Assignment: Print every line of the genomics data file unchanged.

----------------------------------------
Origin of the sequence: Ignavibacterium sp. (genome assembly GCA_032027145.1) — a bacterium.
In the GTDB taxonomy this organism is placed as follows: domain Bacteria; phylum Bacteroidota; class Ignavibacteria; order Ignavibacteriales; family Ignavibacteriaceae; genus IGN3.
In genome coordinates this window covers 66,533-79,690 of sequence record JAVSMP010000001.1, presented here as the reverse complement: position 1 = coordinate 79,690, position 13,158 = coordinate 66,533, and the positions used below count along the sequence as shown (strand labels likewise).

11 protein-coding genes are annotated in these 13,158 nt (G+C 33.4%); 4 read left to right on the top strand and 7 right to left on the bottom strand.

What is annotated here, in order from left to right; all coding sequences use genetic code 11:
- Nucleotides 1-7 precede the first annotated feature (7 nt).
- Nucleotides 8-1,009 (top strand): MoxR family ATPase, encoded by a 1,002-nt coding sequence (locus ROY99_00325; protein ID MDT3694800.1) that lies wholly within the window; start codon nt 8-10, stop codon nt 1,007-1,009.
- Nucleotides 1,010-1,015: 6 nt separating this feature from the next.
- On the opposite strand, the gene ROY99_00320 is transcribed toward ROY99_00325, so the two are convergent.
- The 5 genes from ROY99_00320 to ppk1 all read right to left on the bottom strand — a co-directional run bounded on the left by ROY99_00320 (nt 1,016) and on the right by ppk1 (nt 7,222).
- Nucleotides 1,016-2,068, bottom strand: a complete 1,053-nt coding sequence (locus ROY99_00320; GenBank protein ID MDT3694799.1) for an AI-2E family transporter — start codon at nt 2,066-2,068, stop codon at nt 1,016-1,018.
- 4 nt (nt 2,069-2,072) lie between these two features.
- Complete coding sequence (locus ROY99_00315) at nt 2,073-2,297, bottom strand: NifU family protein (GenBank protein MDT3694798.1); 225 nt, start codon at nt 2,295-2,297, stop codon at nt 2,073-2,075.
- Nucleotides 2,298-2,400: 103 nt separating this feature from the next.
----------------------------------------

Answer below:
Origin of the sequence: Ignavibacterium sp. (genome assembly GCA_032027145.1) — a bacterium.
In the GTDB taxonomy this organism is placed as follows: domain Bacteria; phylum Bacteroidota; class Ignavibacteria; order Ignavibacteriales; family Ignavibacteriaceae; genus IGN3.
In genome coordinates this window covers 66,533-79,690 of sequence record JAVSMP010000001.1, presented here as the reverse complement: position 1 = coordinate 79,690, position 13,158 = coordinate 66,533, and the positions used below count along the sequence as shown (strand labels likewise).

11 protein-coding genes are annotated in these 13,158 nt (G+C 33.4%); 4 read left to right on the top strand and 7 right to left on the bottom strand.

What is annotated here, in order from left to right; all coding sequences use genetic code 11:
- Nucleotides 1-7 precede the first annotated feature (7 nt).
- Nucleotides 8-1,009 (top strand): MoxR family ATPase, encoded by a 1,002-nt coding sequence (locus ROY99_00325; protein ID MDT3694800.1) that lies wholly within the window; start codon nt 8-10, stop codon nt 1,007-1,009.
- Nucleotides 1,010-1,015: 6 nt separating this feature from the next.
- On the opposite strand, the gene ROY99_00320 is transcribed toward ROY99_00325, so the two are convergent.
- The 5 genes from ROY99_00320 to ppk1 all read right to left on the bottom strand — a co-directional run bounded on the left by ROY99_00320 (nt 1,016) and on the right by ppk1 (nt 7,222).
- Nucleotides 1,016-2,068, bottom strand: a complete 1,053-nt coding sequence (locus ROY99_00320; GenBank protein ID MDT3694799.1) for an AI-2E family transporter — start codon at nt 2,066-2,068, stop codon at nt 1,016-1,018.
- 4 nt (nt 2,069-2,072) lie between these two features.
- Complete coding sequence (locus ROY99_00315) at nt 2,073-2,297, bottom strand: NifU family protein (GenBank protein MDT3694798.1); 225 nt, start codon at nt 2,295-2,297, stop codon at nt 2,073-2,075.
- Nucleotides 2,298-2,400: 103 nt separating this feature from the next.